Those of you who follow me are aware that a central theme of my writings has always been that storytelling is a powerful tool for building human connections. In addition to the written word, film is one of the truest, most compelling and inventive ways ever created to tell stories. This versatile medium communicates ideas, evokes emotions, inspires deep thoughts, provokes us to action or simply entertains us.
That’s why I always look forward to the Academy Awards. As a life-long academic, I always prepare by studying up on the material, which means binge watching as many of the nominated Best Picture movies as possible.
This year, I found myself drawn to one of the nominees, a film biopic about people and an era that seems so far flung from today. Bohemian Rhapsody chronicles the 1970s story of the rise of the iconic rock group Queen and their preternaturally talented lead vocalist Freddie Mercury.
Even after more than 40 years, the introductory notes to Freddy Mercury’s opus, Bohemian Rhapsody sparks a sense of excitement and anticipation for me, not unlike those marvelous trombones that signal the beginning of Richard Wagner’s classic Ride of the Valkyries. In both pieces, while you may not have a clue what’s going on, you only need to sit back and enjoy the listening experience.
Rolling Stone magazine called Bohemian Rhapsody one of the greatest songs of all time. Whether you like it or not, its lyrics and six-minute journey exploring the genres of ballad, opera and rock make for one of the most interesting musical compositions in rock history. Freddie Mercury wrote Bohemian Rhapsody over a seven-year period. With lyrics that include words like Scaramouche, which in Italian means ‘little skirmisher, a reference to the Fandango, a Spanish form of dance, Bismillah, which in Arabic means “in the Name of God, and Beelzebub (literally, from ancient Hebrew – “lord of the flies”) – one of the seven princes of hell in Christian literature, this song is a mysterious and massively creative composition and a great example of storytelling, as is the movie.
There were three personal takeaways for me after watching this movie. First, Freddie Mercury was the personification of a leader. His immense personal courage, swaggering confidence, unrivalled creative spark, musical virtuosity, and business savvy were clearly central to Queen’s meteoric rise and its ability to inspire generations.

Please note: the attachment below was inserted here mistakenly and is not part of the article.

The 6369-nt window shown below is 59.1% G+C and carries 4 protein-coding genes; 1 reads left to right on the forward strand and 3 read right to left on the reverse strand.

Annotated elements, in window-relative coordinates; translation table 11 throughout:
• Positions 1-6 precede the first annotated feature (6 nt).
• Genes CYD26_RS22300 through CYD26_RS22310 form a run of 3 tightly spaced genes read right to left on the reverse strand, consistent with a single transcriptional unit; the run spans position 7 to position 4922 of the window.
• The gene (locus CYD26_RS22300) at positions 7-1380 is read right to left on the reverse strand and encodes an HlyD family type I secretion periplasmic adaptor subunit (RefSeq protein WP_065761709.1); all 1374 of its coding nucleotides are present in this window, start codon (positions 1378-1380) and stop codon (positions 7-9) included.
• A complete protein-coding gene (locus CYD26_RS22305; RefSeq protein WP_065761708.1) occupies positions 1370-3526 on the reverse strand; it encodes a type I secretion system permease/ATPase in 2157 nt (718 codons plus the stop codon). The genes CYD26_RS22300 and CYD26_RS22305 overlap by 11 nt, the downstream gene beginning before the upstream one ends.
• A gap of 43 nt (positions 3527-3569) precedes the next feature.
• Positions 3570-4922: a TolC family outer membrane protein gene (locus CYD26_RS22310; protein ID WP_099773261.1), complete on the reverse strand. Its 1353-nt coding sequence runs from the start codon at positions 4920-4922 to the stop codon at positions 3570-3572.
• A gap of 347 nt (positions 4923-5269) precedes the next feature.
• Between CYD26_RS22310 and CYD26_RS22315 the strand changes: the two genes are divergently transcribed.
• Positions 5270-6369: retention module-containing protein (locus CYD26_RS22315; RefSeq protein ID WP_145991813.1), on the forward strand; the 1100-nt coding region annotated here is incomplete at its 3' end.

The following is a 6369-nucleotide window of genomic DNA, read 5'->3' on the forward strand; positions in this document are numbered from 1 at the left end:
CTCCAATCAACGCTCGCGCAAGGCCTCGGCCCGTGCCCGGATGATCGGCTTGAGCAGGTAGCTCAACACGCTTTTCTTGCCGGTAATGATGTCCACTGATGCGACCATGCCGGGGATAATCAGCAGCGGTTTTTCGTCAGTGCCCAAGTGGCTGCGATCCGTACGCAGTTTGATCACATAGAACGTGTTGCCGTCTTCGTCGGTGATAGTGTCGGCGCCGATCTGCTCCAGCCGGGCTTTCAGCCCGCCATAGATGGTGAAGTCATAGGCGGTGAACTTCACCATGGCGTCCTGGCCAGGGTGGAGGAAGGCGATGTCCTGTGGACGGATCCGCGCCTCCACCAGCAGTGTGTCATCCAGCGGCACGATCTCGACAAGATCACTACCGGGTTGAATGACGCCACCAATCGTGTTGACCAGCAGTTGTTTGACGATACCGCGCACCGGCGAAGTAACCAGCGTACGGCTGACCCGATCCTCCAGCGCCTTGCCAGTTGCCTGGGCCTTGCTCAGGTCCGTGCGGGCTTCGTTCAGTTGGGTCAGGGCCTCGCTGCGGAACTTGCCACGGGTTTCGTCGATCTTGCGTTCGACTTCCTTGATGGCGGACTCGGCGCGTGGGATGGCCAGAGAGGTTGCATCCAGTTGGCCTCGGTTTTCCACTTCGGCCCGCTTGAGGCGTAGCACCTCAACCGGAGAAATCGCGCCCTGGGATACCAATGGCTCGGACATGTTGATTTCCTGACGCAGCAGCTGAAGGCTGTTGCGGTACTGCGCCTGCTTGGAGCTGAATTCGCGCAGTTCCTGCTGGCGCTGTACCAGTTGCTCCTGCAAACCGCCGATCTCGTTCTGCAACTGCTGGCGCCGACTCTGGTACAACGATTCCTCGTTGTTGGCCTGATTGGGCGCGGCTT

Second, like many creative geniuses, Mercury faced daunting personal struggles. Born Farrokh Bulsara to a working-class family of emigres from Zanzibar, he struggled throughout much of his life with sexual identity and substance abuse. And yet, despite those challenges, he managed to channel his inner voice to create soaring music, which four decades later still streams continuously across the web in bits and bytes of digital harmony, and echoes throughout sporting arenas around the world.
He was both original, and inspirational. Watching actor Rami Malek channel Mercury’s performances in the film reminded me of the experience of listening to operatic superstar Renée Fleming’s soaring arias at the Lyric Opera in Chicago. He clearly loved the limelight and performing, and like other iconic and fated musicians and performers (think Judy Garland or Janis Joplin) put everything in his being on the line for his performances.
Bohemian Rhapsody has set a new box office record as the highest-grossing music biopic in global history after rocking past the $600 million mark.
Meanwhile, the movie musical’s popularity has given Queen’s song of the same name a massive streaming boost. In fact, the most-streamed song ever released in the 20th century.
So even despite Freddie Mercury’s tragic story and untimely death, his rich musical legacy will continue to enrich the world for years to come. Share your thoughts on either the film, Queen’s music, or the meaning of the song, Bohemian Rhapsody.
© Tyra Manning 2019